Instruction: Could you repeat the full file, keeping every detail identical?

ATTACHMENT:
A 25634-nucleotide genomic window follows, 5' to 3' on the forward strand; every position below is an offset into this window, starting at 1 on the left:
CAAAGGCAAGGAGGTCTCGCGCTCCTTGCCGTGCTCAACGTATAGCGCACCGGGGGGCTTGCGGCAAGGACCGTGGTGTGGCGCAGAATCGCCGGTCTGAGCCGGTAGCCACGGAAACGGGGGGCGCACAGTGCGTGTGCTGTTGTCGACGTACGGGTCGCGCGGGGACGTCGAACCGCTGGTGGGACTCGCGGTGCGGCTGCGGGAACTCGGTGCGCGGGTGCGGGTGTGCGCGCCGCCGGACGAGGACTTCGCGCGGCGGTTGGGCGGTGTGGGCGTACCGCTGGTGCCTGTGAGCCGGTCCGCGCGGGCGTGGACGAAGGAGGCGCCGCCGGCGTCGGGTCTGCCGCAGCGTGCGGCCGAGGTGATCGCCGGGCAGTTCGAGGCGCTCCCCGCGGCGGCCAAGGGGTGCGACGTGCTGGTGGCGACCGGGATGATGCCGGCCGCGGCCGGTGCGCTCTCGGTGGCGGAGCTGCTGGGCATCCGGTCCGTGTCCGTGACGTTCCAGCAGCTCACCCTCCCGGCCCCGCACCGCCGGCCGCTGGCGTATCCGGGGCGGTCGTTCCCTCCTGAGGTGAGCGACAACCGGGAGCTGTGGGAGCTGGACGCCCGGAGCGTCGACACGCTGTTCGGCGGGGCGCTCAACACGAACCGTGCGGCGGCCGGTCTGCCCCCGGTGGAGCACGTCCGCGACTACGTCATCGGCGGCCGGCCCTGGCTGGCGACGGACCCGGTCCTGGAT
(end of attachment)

A 25634-nucleotide genomic window follows, 5' to 3' on the forward strand; every position below is an offset into this window, starting at 1 on the left:
CAAAGGCAAGGAGGTCTCGCGCTCCTTGCCGTGCTCAACGTATAGCGCACCGGGGGGCTTGCGGCAAGGACCGTGGTGTGGCGCAGAATCGCCGGTCTGAGCCGGTAGCCACGGAAACGGGGGGCGCACAGTGCGTGTGCTGTTGTCGACGTACGGGTCGCGCGGGGACGTCGAACCGCTGGTGGGACTCGCGGTGCGGCTGCGGGAACTCGGTGCGCGGGTGCGGGTGTGCGCGCCGCCGGACGAGGACTTCGCGCGGCGGTTGGGCGGTGTGGGCGTACCGCTGGTGCCTGTGAGCCGGTCCGCGCGGGCGTGGACGAAGGAGGCGCCGCCGGCGTCGGGTCTGCCGCAGCGTGCGGCCGAGGTGATCGCCGGGCAGTTCGAGGCGCTCCCCGCGGCGGCCAAGGGGTGCGACGTGCTGGTGGCGACCGGGATGATGCCGGCCGCGGCCGGTGCGCTCTCGGTGGCGGAGCTGCTGGGCATCCGGTCCGTGTCCGTGACGTTCCAGCAGCTCACCCTCCCGGCCCCGCACCGCCGGCCGCTGGCGTATCCGGGGCGGTCGTTCCCTCCTGAGGTGAGCGACAACCGGGAGCTGTGGGAGCTGGACGCCCGGAGCGTCGACACGCTGTTCGGCGGGGCGCTCAACACGAACCGTGCGGCGGCCGGTCTGCCCCCGGTGGAGCACGTCCGCGACTACGTCATCGGCGGCCGGCCCTGGCTGGCGACGGACCCGGTCCTGGAT